A chill, west breeze blew across Bowden Springs Trout Fishery creating a gentle ripple. Frankly, the conditions were not ideal for producing quality fly fishing, but we had made the effort so out came the tackle.
The thermometer, however, seemed frozen at 5C as we prepared and it appeared to be defying the weather forecast. Weather man Sean Batty of STV predicted it would rise. We were starting to doubt his prediction.
Eventually, a watery winter sun started to break through the clouds above Bowden Hill and the temperature rose, slowly. So did our hopes of hooking a hard-fighting fish.
There were no rises for over an hour and our spirits dipped again. Still, we prevailed.
Then, the sun then disappeared from the clear blue sky behind dark clouds arriving at pace from the Harthill area.
Within minutes rises began to appear on both the two-acre fly pond and the five-acre bait loch.
Not many, but enough to encourage hardy anglers who love to defy the elements to enjoy their favoured sport.
Early season, mini-lures work well at Bowden near Linlithgow. We had a black cormorant with flash on the point on a 12ft tippet with an intermediate line and the great plus about Bowden Springs is that you do not have to be a champion caster to seek out quality fish.
Many fisheries in Central Scotland have reported that it has been hard going during the dark winter months. Bowden Springs is no exception.
There have, however, been good days and a regular hooked ten during one profitable session using a chamois lure. Not a favourite pattern of some but highly-effective at the right place and at the right time.
Back to our toils. Owner Jim Gargaro returned from a dog walk to feed fish in a cage. He has been nurturing these fine fish and the water bubbled as the trout eagerly gobbled pellets.
We were, however, fishing an area known as The Valve at the other end of the fly pond which averages eight feet in depth.
Eventually, the tide turned and we lifted the rod to hook into a fine 3lb fish, a superb specimen from the spring-fed Yarrow Fishery near Selkirk.
Steve Otley’s fish grow up in St Mary’s Loch, the largest natural loch in the Scottish Borders on the A708 road between Selkirk and Moffat.
And Jim, a former Scottish international fisherman who used to own a popular fishing shop near Saughton Park, Edinburgh, gets all his fish from the well-respected source.
The fine-finned trout are full of vigour. They get annoyed at being fooled by fake food, and the one on the end of our 8lb fluorocarbon tippet – Jim says anglers will be broken on anything less – was anxious to stay clear of the net.
He continued to dive deep into the murky water in a bid to escape capture and he succeeded, slipping the hook just yards from shore. Saved an unhooking job.
The frisky fish lived to fight another day and this angler went home happy after having several more enthusiastic tugs during the short session.
We also tried the Bridge peg on the lake to no avail. Mabey next time. Jim indicated that damsel flies are popular along with buzzers, nymph imitations and fry patterns during the season.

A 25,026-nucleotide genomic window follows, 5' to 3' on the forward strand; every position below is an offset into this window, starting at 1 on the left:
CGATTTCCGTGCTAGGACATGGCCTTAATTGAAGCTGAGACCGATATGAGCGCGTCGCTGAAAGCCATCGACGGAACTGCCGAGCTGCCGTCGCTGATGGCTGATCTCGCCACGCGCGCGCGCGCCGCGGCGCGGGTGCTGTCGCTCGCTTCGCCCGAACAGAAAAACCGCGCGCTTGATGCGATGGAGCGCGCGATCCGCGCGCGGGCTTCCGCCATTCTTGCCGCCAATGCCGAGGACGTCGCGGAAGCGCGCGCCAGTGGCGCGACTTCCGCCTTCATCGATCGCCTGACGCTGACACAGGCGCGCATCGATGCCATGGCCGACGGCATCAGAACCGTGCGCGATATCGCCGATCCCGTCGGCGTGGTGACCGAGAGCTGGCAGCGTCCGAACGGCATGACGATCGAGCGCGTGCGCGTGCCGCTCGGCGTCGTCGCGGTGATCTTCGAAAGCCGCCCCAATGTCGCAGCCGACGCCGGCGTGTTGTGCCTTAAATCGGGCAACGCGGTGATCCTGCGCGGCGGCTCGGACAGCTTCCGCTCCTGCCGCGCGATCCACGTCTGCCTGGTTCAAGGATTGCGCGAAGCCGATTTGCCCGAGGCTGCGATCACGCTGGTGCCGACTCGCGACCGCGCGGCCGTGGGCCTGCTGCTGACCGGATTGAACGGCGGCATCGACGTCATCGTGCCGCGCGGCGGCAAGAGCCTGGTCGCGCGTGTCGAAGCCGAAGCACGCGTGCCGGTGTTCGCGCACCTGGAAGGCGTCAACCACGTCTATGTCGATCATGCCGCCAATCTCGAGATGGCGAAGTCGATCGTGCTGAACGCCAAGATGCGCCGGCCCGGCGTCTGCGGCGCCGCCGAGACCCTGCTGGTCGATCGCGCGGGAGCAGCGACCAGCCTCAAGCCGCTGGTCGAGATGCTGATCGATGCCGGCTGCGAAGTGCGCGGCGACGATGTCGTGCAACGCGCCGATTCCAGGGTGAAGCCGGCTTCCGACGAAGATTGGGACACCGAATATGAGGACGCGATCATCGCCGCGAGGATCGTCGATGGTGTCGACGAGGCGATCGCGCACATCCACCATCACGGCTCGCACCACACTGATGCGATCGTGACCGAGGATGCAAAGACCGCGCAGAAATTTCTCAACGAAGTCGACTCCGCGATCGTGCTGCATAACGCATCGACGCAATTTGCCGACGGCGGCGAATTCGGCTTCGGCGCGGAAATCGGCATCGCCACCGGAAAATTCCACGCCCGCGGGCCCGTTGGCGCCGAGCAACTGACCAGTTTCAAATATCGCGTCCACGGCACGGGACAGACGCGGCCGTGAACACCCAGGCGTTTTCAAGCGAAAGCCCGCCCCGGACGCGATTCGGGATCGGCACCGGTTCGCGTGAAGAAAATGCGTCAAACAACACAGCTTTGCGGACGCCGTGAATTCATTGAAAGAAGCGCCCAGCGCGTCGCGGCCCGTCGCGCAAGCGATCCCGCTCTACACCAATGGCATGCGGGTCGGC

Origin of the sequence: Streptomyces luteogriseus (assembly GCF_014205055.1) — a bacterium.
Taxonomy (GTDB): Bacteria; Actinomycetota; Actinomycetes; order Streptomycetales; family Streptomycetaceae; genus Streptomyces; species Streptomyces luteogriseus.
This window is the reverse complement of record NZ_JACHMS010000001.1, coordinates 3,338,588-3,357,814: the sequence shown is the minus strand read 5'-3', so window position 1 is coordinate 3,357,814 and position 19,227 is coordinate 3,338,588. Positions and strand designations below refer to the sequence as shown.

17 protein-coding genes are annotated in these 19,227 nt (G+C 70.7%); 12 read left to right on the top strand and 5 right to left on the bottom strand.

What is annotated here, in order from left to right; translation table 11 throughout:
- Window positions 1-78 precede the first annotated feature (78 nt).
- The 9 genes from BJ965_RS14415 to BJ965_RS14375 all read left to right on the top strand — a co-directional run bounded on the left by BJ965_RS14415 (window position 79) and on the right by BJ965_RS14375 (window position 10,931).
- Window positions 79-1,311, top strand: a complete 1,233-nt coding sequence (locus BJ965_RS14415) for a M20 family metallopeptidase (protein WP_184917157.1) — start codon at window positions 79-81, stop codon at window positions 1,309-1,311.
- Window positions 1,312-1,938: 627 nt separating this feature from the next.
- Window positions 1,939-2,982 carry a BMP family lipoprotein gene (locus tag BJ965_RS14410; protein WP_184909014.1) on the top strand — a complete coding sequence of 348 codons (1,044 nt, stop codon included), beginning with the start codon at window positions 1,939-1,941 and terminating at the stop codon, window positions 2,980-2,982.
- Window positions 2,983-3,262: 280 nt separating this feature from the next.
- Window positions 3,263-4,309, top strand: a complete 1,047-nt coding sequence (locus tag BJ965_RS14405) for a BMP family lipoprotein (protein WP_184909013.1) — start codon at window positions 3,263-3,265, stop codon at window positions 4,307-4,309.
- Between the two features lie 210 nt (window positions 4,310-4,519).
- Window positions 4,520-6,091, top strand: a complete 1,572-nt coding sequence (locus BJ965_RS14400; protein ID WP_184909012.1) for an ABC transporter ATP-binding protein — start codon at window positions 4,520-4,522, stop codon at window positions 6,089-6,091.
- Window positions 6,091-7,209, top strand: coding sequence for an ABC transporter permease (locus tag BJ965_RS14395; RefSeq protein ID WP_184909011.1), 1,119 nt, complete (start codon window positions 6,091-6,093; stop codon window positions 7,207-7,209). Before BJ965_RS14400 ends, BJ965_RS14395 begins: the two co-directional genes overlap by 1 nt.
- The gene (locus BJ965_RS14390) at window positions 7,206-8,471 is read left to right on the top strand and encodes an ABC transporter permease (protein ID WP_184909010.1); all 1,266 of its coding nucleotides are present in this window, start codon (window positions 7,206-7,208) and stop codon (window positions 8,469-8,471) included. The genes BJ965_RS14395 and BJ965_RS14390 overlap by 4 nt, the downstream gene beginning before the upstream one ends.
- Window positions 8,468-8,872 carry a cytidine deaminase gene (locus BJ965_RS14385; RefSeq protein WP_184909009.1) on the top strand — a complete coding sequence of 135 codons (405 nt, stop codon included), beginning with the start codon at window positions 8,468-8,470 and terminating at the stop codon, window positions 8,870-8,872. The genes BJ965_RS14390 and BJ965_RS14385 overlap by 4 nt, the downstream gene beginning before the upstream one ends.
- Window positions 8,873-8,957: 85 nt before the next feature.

Dry fly enthusiasts succeed at Bowden Springs with hoppers, emergers and sedge when fish are visible on the surface.
Meanwhile, there was activity in the bait pond. Powerbait (green and orange) and maggots consistently score here but there is no spinning allowed and you can’t use feeders. Groundbait is also barred and the best tactics are float or ledger.
Fish landed must be taken and catches have been good at man-made Bowden Springs which was built at the beginning of the 20th-century as a water supply for nearby Bo’ness.
It has been decommissioned but the fishery is open seven days a week from 8.30am to dusk. It is on the A706 near the Avon Gorge.
From Linlithgow, birthplace of Mary, Queen of Scots, take the A706 from Linlithgow Bridge and follow the Lanark signs. The fishery is on the left about three miles out of town.
From Glasgow, Livingston and Edinburgh take the M8 to J4 and then the A801 north signposted Falkirk. Continue on the A801 but turn right at Avon Gorge onto the A706. The fishery is about two miles towards Linlithgow.
Anglers come from all over Central Scotland, many making several trips a year. They enjoy the sport and the advice from Jim who knows his stuff.
He wants anglers to succeed and to spread the word about Bowden Springs. He is also keen to encourage beginners and young anglers, advising them to start in the bait pond and progress to fly fishing.
That is why Jim is happy to assist with tuition and coaching can be arranged for individuals and corporate parties who can also enjoy a BBQ.
The bothy at the fishery has a range of small tackle items and it also has free tea and coffee on tap and we really needed a warming cuppa after our session. Roll on the spring and summer.
For those thinking of holidays, either fishing in the many river and Stillwater outlets nearby, or seeing the sights in Central Scotland and beyond, Bowden Springs has three, fully-equipped, three-bedroom cottages for hire all with three bathrooms and under-floor heating in the open-plan kitchen living room. They all overlook the ponds on one side and The Trossachs on the other.
Facebook: Bowden Springs Trout Fishery
2 fish, four hours £18.50
3 fish, six hours £24
4 fish, eight hours £28
5, fish, eight hours £31
2 fish, two hours £14
3 fish, four hours £19
4 fish, six hours £24
6 fish, eight hours £29
PICTURE: Bowden Springs with Carribber Cottages